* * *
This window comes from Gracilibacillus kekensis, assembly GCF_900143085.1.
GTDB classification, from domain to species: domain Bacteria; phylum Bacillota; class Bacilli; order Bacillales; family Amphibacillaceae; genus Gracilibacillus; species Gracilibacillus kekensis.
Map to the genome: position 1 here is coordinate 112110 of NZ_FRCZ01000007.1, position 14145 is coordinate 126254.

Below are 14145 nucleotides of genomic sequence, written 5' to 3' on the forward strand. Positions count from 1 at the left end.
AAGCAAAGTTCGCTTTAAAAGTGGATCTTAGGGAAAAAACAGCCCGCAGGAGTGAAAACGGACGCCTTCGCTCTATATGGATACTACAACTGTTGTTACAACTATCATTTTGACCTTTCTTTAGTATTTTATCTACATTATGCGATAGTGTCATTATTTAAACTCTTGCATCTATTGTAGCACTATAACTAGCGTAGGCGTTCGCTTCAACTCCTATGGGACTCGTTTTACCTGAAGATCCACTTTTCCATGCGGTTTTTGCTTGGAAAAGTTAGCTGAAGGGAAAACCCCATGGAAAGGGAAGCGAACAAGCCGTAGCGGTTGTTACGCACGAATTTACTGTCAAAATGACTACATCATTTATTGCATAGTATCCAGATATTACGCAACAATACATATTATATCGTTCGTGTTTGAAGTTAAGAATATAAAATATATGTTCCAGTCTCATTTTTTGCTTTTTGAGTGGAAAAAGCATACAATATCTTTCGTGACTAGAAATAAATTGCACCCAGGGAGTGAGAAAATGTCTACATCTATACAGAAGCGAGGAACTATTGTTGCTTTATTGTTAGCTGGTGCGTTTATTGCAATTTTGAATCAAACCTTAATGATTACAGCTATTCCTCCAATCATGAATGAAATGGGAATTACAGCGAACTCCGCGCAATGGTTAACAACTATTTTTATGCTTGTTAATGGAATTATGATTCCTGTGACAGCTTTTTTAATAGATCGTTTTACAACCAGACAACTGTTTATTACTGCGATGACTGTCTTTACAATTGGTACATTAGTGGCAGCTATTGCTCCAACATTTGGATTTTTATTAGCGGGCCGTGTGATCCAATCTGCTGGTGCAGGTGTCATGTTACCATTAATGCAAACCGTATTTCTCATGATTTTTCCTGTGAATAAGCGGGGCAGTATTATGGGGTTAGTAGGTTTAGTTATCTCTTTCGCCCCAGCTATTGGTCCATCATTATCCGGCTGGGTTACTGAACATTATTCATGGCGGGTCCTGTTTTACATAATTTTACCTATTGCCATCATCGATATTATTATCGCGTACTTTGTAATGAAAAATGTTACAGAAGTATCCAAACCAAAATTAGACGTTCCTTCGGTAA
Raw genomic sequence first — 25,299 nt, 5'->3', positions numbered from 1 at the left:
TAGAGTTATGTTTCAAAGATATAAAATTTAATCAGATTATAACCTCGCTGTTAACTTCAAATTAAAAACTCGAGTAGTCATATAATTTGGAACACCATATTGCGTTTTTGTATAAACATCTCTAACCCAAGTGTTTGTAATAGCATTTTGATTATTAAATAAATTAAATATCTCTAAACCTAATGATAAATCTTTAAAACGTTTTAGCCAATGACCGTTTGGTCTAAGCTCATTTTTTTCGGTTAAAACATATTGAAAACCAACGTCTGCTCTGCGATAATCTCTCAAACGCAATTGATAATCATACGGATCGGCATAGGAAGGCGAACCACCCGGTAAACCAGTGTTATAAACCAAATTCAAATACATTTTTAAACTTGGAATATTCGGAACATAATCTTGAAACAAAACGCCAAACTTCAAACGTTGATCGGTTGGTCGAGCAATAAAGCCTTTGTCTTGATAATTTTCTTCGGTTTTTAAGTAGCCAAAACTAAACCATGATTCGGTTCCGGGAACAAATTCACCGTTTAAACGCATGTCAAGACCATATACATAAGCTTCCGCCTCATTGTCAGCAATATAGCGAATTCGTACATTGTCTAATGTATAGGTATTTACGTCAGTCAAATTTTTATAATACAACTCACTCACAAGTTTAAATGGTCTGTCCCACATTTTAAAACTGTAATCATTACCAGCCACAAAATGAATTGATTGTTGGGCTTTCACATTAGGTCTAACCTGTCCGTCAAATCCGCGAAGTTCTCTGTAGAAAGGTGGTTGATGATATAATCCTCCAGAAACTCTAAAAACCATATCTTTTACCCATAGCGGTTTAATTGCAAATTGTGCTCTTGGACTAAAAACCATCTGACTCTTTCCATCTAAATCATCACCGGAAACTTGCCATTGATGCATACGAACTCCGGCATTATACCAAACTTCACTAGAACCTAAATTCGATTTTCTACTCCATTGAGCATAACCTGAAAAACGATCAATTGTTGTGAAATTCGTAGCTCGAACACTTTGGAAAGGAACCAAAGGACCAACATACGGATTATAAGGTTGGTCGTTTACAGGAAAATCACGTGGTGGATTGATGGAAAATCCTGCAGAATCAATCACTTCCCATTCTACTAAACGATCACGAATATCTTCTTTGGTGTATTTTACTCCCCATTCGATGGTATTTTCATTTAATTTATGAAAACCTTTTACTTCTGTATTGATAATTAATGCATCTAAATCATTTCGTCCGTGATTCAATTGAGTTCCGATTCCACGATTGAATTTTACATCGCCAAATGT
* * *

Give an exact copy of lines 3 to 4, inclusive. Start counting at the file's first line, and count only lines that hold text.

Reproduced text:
Map to the genome: position 1 here is coordinate 112110 of NZ_FRCZ01000007.1, position 14145 is coordinate 126254.

Below are 14145 nucleotides of genomic sequence, written 5' to 3' on the forward strand. Positions count from 1 at the left end.